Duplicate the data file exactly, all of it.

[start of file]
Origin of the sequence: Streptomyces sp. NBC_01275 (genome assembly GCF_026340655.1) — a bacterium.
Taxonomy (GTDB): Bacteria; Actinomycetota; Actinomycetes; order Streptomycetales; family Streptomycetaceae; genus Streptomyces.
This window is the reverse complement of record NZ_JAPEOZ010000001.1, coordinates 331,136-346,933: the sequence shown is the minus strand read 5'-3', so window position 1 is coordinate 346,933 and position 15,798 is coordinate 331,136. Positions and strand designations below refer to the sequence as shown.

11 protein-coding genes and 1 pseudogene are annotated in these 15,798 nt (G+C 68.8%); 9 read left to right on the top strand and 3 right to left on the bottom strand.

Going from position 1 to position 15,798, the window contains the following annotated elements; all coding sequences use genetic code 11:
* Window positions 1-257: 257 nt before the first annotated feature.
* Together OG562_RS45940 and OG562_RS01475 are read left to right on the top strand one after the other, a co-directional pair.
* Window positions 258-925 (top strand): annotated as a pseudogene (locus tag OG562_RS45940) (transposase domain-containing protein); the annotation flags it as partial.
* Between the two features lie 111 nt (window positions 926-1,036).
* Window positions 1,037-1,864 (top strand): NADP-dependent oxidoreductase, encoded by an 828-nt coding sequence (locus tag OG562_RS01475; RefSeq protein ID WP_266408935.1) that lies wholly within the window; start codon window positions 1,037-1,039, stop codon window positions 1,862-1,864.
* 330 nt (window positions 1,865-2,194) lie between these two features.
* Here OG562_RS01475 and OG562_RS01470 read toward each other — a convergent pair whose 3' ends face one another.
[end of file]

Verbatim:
Origin of the sequence: Streptomyces sp. NBC_01275 (genome assembly GCF_026340655.1) — a bacterium.
Taxonomy (GTDB): Bacteria; Actinomycetota; Actinomycetes; order Streptomycetales; family Streptomycetaceae; genus Streptomyces.
This window is the reverse complement of record NZ_JAPEOZ010000001.1, coordinates 331,136-346,933: the sequence shown is the minus strand read 5'-3', so window position 1 is coordinate 346,933 and position 15,798 is coordinate 331,136. Positions and strand designations below refer to the sequence as shown.

11 protein-coding genes and 1 pseudogene are annotated in these 15,798 nt (G+C 68.8%); 9 read left to right on the top strand and 3 right to left on the bottom strand.

Going from position 1 to position 15,798, the window contains the following annotated elements; all coding sequences use genetic code 11:
* Window positions 1-257: 257 nt before the first annotated feature.
* Together OG562_RS45940 and OG562_RS01475 are read left to right on the top strand one after the other, a co-directional pair.
* Window positions 258-925 (top strand): annotated as a pseudogene (locus tag OG562_RS45940) (transposase domain-containing protein); the annotation flags it as partial.
* Between the two features lie 111 nt (window positions 926-1,036).
* Window positions 1,037-1,864 (top strand): NADP-dependent oxidoreductase, encoded by an 828-nt coding sequence (locus tag OG562_RS01475; RefSeq protein ID WP_266408935.1) that lies wholly within the window; start codon window positions 1,037-1,039, stop codon window positions 1,862-1,864.
* 330 nt (window positions 1,865-2,194) lie between these two features.
* Here OG562_RS01475 and OG562_RS01470 read toward each other — a convergent pair whose 3' ends face one another.